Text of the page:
Most consumers may have heard the term, "deed restriction," but few realize the impact it can have on a property's use.
Almost all properties have restrictions, and although most are minor, it is wise for a prospective buyer to find out what limitations have been put in place before they purchase a home.
For instance, some not only impact how an owner may use their property - by limiting the kinds of exterior structures that can be built onto it - but they can even dictate acceptable colors that a house can be painted!
Of course, limitations about house color are an extreme example, but it is not unusual for a buyer to discovery, long after they've owned the home, about a pesky restriction that does get in their way. Perhaps the gazebo or enclosed patio they have always wanted is prohibited.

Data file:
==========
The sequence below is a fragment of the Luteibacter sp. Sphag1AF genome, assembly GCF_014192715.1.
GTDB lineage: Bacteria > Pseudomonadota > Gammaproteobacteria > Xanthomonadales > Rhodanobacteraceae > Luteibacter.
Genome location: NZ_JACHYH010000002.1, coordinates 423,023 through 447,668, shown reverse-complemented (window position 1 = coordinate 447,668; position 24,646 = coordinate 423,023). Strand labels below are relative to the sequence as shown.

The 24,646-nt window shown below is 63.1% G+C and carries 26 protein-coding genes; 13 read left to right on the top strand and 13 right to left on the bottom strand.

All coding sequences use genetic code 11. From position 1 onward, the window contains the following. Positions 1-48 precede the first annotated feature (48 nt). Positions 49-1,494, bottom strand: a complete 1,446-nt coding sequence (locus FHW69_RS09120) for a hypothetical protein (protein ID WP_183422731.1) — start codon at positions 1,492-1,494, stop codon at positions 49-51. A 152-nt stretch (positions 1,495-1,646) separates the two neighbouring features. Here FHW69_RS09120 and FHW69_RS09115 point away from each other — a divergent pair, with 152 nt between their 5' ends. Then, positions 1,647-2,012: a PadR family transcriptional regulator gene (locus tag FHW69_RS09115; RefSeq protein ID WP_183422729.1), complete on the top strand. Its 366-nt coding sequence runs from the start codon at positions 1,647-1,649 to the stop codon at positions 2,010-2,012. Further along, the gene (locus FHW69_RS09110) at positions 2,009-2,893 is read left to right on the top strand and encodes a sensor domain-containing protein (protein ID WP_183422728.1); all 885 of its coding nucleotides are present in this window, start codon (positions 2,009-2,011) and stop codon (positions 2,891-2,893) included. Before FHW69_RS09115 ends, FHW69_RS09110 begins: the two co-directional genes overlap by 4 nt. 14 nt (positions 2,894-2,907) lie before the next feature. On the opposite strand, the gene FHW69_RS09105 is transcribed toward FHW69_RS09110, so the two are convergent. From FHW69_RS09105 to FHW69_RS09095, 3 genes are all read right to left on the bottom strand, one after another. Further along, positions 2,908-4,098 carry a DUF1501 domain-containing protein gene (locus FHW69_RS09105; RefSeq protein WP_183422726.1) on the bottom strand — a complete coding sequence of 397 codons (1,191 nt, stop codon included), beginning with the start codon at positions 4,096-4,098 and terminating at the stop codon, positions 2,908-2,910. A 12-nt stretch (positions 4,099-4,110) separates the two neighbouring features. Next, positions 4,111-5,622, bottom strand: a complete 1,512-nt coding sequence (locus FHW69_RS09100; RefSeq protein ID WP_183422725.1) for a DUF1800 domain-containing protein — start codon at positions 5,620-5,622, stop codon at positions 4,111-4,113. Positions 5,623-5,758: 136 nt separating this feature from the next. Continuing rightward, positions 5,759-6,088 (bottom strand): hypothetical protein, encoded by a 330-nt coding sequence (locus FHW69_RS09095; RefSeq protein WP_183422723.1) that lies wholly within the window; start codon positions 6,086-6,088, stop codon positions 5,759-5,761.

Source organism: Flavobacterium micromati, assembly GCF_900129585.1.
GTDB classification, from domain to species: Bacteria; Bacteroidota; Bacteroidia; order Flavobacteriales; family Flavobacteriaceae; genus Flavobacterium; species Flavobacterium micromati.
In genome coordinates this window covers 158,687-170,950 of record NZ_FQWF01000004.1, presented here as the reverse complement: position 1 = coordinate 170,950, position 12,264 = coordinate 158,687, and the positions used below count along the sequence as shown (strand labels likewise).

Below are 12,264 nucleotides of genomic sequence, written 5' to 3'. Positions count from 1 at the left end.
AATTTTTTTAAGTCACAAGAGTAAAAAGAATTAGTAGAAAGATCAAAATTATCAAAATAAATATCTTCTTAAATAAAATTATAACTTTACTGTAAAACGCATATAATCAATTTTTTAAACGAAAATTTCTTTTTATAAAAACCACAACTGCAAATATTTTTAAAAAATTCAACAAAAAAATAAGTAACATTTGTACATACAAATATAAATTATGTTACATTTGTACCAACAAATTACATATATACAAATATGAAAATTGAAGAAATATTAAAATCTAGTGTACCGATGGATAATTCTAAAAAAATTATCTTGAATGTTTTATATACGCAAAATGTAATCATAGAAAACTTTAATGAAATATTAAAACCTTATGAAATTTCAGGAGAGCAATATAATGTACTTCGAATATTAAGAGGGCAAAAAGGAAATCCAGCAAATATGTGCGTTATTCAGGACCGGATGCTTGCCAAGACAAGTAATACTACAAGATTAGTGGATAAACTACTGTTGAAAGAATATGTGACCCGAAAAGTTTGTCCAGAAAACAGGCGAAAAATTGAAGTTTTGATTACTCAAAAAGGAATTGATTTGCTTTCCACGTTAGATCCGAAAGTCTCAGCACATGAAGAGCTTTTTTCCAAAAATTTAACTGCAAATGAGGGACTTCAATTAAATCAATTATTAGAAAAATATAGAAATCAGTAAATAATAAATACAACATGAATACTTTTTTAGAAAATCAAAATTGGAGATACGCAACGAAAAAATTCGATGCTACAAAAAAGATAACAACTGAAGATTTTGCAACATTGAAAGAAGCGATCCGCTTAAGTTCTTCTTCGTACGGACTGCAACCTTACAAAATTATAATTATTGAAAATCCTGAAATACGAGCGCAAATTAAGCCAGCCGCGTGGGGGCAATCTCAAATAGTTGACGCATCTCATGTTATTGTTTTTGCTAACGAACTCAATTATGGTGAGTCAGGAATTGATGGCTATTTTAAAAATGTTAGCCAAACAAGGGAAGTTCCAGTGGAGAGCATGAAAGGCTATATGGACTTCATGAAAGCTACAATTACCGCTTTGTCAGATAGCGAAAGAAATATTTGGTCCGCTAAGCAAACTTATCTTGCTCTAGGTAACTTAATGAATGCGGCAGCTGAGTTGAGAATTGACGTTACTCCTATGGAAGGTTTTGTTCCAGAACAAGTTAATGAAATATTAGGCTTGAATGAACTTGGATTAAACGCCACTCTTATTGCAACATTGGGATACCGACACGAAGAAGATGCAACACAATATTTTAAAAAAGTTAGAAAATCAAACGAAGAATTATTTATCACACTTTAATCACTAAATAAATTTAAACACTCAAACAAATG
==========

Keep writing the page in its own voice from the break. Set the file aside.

One common restriction is a limitation on the types of businesses that can be run from the home, such as day-care or even piano tutoring. In the case of condominiums or town-homes, restrictions are often more limiting, such as specifying an acceptable screen door style, or the types of window coverings allowed for windows facing common areas.
Deed restrictions are spelled out in the Deed of Conveyance: however, the buyer does not usually see this document until the purchase has been completed. To find what restrictions apply to a property before making an offer, a buyer usually needs only to ask their real estate agent. The agent will either know what the deed restrictions are or s/he can research them. A request to an agent or a trip to the County Recorder's Office may save untold hours of grief for the prospective buyer.